With an upset-stricken field taking over in Miami this year, two opportunistic veterans have stepped up and advanced to Sunday’s final in the Sony Ericsson Open.
Andy Roddick’s progression to the championship Sunday has been well-embraced by the fans at Crandon Park. After training in the Florida area as a junior, Roddick has seen many of the same faces year in and year out for more than a decade.
The tournament staff and transportation crew have almost become like a second family for the 28-year-old, allowing the American to feel a comfort level that is required when capturing one of the sport’s biggest titles.
Roddick’s opponent on Sunday really has no affiliation with Florida—or the American crowd, for that matter. What Tomas Berdych has done during the past 10 days in Miami has been pretty much what he’s lacked his entire career: consistency.
Upsetting Roger Federer in the fourth round, Berdych overcame a sluggish start to dismiss Fernando Verdasco in the quarterfinals before harnessing all of his weaponry to dismantle Robin Soderling in the semifinals.
Berdych appears to have finally connected the dots in his suspect mental game—a game that has always shown promise, but seldom resolve.
Keeping all of the factors in check as we break down the second Masters 1000 final of the year, let’s take a closer look into Sunday’s marquee match-up.
Andy Roddick vs. Tomas Berdych
Roddick leads the pair’s career head-to-head meetings 5-2, capturing three of five matches on hard-courts.
Not having to write about the top four players in the world at this stage in an event is difficult, to say the least. As a writer, you expect—and you’re used to talking about—the best when it’s supposed to count, while having the history and statistics to back it up.
Although Sunday’s final will not be a Federer vs. Nadal masterpiece, it will certainly mean the world to the two participants.
For starters, Roddick hasn’t won a Masters 1000 title since 2006 in Cincinnati, while Berdych’s biggest title came at the Paris Masters in 2005.
Roddick has, of course, plugged away on Tour at the very top of the sport, reaching a number of high-profile finals before encountering one too many heartbreaking losses. A few Wimbledon finals here and a U.S. Open loss there have made Roddick a mentally stronger player—with the lack of prominence allowing for his consistent longevity.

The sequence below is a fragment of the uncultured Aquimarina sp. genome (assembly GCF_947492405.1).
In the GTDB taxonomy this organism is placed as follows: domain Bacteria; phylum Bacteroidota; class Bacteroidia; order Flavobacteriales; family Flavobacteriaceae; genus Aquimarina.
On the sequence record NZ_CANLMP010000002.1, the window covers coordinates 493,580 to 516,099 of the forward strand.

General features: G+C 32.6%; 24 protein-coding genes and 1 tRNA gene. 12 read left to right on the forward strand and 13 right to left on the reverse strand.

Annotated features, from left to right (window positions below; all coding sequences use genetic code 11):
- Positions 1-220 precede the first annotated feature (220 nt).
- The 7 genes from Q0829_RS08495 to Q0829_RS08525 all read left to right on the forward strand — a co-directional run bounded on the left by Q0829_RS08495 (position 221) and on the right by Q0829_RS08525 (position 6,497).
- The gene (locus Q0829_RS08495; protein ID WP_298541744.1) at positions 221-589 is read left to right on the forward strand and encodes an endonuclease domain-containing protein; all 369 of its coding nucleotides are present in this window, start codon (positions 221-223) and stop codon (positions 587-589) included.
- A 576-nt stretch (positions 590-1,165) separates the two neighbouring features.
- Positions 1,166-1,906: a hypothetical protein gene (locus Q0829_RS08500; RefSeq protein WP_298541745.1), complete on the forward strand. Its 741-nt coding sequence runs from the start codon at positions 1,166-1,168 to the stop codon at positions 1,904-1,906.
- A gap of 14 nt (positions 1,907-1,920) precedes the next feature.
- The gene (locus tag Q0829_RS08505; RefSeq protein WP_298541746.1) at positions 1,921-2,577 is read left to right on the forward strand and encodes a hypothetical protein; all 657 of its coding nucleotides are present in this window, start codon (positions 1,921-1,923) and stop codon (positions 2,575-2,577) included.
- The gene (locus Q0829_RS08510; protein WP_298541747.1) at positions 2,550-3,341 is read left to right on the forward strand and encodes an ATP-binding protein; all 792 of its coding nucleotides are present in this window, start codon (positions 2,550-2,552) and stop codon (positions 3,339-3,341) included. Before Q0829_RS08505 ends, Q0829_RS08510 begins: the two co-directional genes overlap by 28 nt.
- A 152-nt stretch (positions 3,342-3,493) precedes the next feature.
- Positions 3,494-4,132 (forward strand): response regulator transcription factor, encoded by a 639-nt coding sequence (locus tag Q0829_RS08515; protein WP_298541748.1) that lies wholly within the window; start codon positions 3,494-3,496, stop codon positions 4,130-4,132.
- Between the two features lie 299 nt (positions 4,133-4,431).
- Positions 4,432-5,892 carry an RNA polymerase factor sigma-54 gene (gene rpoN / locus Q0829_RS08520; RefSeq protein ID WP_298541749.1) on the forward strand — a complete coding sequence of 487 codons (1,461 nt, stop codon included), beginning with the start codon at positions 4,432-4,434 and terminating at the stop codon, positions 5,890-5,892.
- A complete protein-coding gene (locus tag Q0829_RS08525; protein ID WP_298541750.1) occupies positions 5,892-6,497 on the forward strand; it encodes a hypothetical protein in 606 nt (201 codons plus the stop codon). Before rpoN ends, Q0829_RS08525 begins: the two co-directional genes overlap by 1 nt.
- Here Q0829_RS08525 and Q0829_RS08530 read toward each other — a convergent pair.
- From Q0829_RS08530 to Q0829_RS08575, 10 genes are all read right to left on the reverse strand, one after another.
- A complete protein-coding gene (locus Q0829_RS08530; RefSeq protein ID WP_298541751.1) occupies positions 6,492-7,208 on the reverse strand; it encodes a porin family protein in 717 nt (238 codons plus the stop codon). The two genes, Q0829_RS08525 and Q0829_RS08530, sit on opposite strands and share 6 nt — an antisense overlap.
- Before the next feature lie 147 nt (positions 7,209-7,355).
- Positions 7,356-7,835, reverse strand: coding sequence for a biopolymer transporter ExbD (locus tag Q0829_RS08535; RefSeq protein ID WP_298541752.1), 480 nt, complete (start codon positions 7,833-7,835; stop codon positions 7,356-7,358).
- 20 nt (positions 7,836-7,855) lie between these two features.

Facing Roddick on the other side of the court will be one of the most promising—and most misguided—players of the modern era. Holding visibly no weaknesses in his game, Berdych has power to spare and great movement for a guy his size.
His results, however, have not followed the path of his proposed talent. Losing many head-scratching matches in the past, Berdych has fallen short, retired, and simply given up on more than one occasion.
With a new outlook in Miami, Berdych seems to be enjoying himself on court as of late. Smiling before entering center court, the tall Czech has stayed in every match this week—even when he was forced to come back and fight. Will Berdych be able to cap his Miami run with one final upset? I’d definitely be surprised if he did.
Berdych has without question stunned everyone in Miami by making the finals, but he’s playing against a confident and well-versed foe on Sunday—one who knows how to win when he’s not playing his best.
Roddick has slightly more variety off of his serve than Berdych, which will aid him when the points get tight. Berdych is far superior off of his ground strokes than Roddick, holding much better form and power.
However, Roddick knows that if he hangs in the points long enough with Berdych, the 6′4″ Monte Carlo resident will likely crack.
Roddick did mention in his post-match presser after defeating Nadal that he was aware that Berdych will want to keep the points long.
Keeping with the theme of modern tennis, I’d say that Roddick is the more fit of the two—and he will be able to last in short or long points more effectively.
Berdych has been playing at an ultrahigh level, but he will be under a new kind of pressure on Sunday: The pressure of capturing the biggest title of his career.
Roddick already has a Miami crown to his name—and he has dealt with the finish line more often than Berdych.
This match will come down to the return of serve more than anything, keeping in mind the sonic serving of both players. I’ve mentioned that Berdych has better technique, but Roddick is the far better competitor.
When it comes down to winning titles, I’ll take a competitor over pretty technique any day.
Pick: Roddick in straight sets.